Egenera Chief Executive Vern Brownell made the announcement Wednesday at the LinuxWorld Conference and Expo here.
Egenera sells refrigerator-sized BladeFrame machines that contain 24 thin " ," each with two or four Intel processors. Jobs can be switched from one blade to another, enabling the server to respond to different workloads or to withstand the failure of individual blades.
The servers wentlate last year, and Egenera got "significant revenue in the fourth quarter of 2001," Brownell said. He said prices range from about $200,000 to $1 million.
Egenera is taking on a difficult market. Even large, well-established server makers have been punished by the shrinking server market, and Linux-specific server sellers such as Atipa and VA Software have been forced to leave the market or change strategies dramatically. But some analysts believe Egenera has a small enough niche that it won't face much competition from the large players.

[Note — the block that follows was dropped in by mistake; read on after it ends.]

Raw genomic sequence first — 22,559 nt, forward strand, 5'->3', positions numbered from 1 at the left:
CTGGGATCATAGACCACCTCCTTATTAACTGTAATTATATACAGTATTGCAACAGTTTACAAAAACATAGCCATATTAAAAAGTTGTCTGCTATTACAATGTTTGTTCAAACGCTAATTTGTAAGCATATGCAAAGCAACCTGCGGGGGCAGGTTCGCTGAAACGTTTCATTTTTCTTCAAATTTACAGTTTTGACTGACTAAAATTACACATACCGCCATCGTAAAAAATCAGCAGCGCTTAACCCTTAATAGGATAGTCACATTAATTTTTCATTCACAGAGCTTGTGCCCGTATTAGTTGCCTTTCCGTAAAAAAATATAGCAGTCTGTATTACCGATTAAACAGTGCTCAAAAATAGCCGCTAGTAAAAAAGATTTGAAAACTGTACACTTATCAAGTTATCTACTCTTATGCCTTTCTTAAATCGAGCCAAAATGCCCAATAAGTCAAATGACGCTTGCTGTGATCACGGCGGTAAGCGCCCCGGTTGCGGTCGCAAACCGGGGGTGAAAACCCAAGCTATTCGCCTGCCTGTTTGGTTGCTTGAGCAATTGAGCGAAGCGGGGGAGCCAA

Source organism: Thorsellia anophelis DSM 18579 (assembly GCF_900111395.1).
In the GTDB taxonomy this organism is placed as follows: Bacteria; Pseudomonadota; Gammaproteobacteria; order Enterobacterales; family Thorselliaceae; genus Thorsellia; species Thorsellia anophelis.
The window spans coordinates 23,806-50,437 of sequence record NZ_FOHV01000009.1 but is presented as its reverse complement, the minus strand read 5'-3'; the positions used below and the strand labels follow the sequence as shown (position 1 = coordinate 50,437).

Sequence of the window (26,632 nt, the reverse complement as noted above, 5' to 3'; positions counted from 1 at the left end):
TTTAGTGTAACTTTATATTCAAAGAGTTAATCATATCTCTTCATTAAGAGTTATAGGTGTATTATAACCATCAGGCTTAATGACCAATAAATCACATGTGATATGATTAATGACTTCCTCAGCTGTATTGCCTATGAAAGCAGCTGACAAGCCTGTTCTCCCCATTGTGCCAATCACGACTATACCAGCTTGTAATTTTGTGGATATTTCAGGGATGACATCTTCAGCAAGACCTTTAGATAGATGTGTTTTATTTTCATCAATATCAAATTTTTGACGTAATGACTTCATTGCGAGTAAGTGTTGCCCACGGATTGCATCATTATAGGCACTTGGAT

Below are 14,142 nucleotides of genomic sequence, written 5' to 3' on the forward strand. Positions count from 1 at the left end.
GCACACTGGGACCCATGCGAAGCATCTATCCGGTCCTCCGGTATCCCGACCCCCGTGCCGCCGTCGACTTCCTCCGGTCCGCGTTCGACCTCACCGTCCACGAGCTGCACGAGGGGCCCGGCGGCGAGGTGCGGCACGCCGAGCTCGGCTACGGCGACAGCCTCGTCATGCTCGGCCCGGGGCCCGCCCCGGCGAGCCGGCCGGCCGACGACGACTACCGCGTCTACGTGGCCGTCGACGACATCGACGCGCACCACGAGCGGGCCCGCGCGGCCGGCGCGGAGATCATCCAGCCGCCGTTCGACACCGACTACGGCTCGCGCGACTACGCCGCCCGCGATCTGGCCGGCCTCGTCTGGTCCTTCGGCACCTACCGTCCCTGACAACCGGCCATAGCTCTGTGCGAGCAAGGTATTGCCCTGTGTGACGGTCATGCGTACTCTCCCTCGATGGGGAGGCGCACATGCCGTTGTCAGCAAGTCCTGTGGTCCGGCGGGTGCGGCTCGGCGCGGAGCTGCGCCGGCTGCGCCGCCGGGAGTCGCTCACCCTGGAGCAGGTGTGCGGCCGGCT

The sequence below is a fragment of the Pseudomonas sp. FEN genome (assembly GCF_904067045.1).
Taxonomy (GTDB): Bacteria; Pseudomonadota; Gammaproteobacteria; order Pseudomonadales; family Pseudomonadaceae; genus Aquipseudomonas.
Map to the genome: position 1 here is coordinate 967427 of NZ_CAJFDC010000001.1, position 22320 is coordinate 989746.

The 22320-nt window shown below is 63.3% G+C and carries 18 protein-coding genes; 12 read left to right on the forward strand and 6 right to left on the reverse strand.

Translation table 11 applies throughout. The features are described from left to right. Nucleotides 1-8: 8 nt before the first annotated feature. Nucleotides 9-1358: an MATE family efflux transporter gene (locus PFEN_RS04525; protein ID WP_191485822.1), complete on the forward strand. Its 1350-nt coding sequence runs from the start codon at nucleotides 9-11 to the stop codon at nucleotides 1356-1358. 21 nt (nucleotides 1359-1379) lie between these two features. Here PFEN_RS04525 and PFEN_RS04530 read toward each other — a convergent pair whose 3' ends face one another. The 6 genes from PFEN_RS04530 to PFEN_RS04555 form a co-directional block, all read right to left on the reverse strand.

Credit Suisse First Boston was a beta tester of the BladeFrame, as was Goldman Sachs, the financial services company where Brownell was chief technology officer before leaving to start Egenera. CSFB will use the system to route orders globally, a job that requires processing about 20 million transactions a day. Other jobs will be moved to the Egenera system later this year.
Egenera has 12 systems in beta tests at other companies, Brownell added.
Egenera also is counting on the arrival of Intel's coming high-end Xeon chip that can be grouped in fours. This chip, a server-oriented version of the Pentium 4 and code-named Foster MP, is expected in the first quarter of 2002. Intel is also working on a faster multiprocessor Xeon, code-named Gallatin, and due by the end of 2002.